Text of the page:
Somatic mutation load of estrogen receptor-positive breast tumors predicts overall survival: an analysis of genome sequence data.

Haricharan S, Bainbridge MN, Scheet P, Brown PH - Breast Cancer Res. Treat. (2014)

HML subset of ER+ breast tumors is associated with poor clinical outcome. a Index plot. Median and mean SMLs of each population are indicated with red lines. b–e Kaplan–Meier survival curves of all breast tumors (b) and the HML (red) and LML (blue) subsets of: c ER+ breast cancer; d ER− breast cancer; and e a comparison between ER+ HML, ER+ LML, and ER− (black) breast cancer. The log-rank test was used to determine p-values
© Copyright Policy - OpenAccess
Related In: Results  -  Collection

Show All Figures
getmorefigures.php?uid=PMC4061465&req=5

Fig1: HML subset of ER+ breast tumors is associated with poor clinical outcome. a Index plot. Median and mean SMLs of each population are indicated with red lines. b–e Kaplan–Meier survival curves of all breast tumors (b) and the HML (red) and LML (blue) subsets of: c ER+ breast cancer; d ER− breast cancer; and e a comparison between ER+ HML, ER+ LML, and ER− (black) breast cancer. The log-rank test was used to determine p-values
Mentions: Our sample set comprises 762 invasive breast tumors from the TCGA dataset. Immunohistochemical analysis shows that the majority of these tumors (73.4 %) are ER+ (Table 3). The mean SML is 67.23 mutations per tumor (Table 3); however, ER− tumors have a significantly higher SML than ER+ tumors (p < 0.0001; Fig. 1a). Furthermore, ER+ and ER− tumors are characterized by marked differences in SML distribution. ER+ tumors have a median SML of 46 (Fig. 1a) and a mean SML of 62.7, with a small subset of these tumors carrying significantly high mutation loads (HMLs) (Fig. 1a). Conversely, ER− tumors lack a distinct high mutation subset, instead almost half (42 %) of the tumors carry mutation loads higher than the mean SML (Fig. 1a).Table 3

Bottom Line: Further, these high mutation load tumors are enriched for coincident mutations in both DNA damage repair and ER signature genes.Moreover, although somatic mutations in individual DNA damage genes affect clinical outcome, our results indicate that coincident mutations in DNA damage response and signature ER genes may prove more informative for ER(+) breast cancer survival.Next generation sequencing may prove an essential tool for identifying pathways underlying poor outcomes and for tailoring therapeutic strategies.

View Article: PubMed Central - PubMed

Affiliation: Department of Clinical Cancer Prevention, Unit 1360, The University of Texas M.D. Anderson Cancer Center, P.O. Box 301439, Houston, TX, 77030-1439, USA, sharicharan@mdanderson.org.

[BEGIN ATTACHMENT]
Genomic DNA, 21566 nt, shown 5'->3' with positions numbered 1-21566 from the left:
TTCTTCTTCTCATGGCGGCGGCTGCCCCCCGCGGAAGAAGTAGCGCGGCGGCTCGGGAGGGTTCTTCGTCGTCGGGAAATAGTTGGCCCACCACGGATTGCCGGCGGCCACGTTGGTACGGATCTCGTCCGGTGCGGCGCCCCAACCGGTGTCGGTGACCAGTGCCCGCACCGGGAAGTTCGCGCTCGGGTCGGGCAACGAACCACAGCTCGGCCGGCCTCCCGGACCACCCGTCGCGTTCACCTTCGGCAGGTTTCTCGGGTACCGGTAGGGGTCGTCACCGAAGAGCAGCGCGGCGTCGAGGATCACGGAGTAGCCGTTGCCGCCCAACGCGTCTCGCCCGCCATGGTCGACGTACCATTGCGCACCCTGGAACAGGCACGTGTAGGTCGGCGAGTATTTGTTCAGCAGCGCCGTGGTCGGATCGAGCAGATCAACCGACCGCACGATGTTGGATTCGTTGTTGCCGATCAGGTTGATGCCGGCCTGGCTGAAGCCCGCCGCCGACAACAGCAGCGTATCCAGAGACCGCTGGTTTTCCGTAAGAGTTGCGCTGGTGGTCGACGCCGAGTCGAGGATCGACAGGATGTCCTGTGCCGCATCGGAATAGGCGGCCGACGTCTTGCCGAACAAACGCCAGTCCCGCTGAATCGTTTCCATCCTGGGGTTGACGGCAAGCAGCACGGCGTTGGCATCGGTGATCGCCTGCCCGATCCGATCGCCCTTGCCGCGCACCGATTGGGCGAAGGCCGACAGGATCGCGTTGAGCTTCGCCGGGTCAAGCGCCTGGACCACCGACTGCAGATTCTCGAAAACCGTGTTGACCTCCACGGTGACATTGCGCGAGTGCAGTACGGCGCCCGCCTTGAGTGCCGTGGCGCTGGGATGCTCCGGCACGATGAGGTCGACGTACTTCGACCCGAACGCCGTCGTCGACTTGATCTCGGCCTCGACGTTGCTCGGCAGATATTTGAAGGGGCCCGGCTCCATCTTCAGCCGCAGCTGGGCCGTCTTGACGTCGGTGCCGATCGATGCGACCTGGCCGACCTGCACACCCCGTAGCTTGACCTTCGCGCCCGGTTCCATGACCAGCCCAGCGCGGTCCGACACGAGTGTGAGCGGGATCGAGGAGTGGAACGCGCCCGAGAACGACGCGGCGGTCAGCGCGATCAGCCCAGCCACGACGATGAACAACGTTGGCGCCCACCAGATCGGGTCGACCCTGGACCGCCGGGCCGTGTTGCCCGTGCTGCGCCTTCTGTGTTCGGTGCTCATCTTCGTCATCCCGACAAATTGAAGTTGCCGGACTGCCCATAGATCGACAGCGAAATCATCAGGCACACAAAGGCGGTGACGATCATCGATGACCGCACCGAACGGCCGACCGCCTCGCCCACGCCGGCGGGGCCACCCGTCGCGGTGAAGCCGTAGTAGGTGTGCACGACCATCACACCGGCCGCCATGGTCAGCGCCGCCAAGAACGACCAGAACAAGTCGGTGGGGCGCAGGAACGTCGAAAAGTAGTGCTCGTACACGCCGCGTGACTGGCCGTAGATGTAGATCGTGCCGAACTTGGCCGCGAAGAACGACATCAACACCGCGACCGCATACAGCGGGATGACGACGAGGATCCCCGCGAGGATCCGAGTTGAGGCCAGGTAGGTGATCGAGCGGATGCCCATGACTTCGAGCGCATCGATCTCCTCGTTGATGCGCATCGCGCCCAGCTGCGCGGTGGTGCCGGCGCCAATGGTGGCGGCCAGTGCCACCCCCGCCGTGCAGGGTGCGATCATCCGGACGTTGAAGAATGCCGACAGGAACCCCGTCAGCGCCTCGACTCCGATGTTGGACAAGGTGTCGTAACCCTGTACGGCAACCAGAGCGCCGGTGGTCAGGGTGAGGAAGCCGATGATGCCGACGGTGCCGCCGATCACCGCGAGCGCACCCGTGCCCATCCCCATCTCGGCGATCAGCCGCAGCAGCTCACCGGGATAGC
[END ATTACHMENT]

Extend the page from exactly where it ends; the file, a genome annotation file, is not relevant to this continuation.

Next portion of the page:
ABSTRACT
Breast cancer is one of the most commonly diagnosed cancers in women. While there are several effective therapies for breast cancer and important single gene prognostic/predictive markers, more than 40,000 women die from this disease every year. The increasing availability of large-scale genomic datasets provides opportunities for identifying factors that influence breast cancer survival in smaller, well-defined subsets. The purpose of this study was to investigate the genomic landscape of various breast cancer subtypes and its potential associations with clinical outcomes. We used statistical analysis of sequence data generated by the Cancer Genome Atlas initiative including somatic mutation load (SML) analysis, Kaplan-Meier survival curves, gene mutational frequency, and mutational enrichment evaluation to study the genomic landscape of breast cancer. We show that ER(+), but not ER(-), tumors with high SML associate with poor overall survival (HR = 2.02). Further, these high mutation load tumors are enriched for coincident mutations in both DNA damage repair and ER signature genes. While it is known that somatic mutations in specific genes affect breast cancer survival, this study is the first to identify that SML may constitute an important global signature for a subset of ER(+) tumors prone to high mortality. Moreover, although somatic mutations in individual DNA damage genes affect clinical outcome, our results indicate that coincident mutations in DNA damage response and signature ER genes may prove more informative for ER(+) breast cancer survival. Next generation sequencing may prove an essential tool for identifying pathways underlying poor outcomes and for tailoring therapeutic strategies.

Show MeSH
Related in: MedlinePlus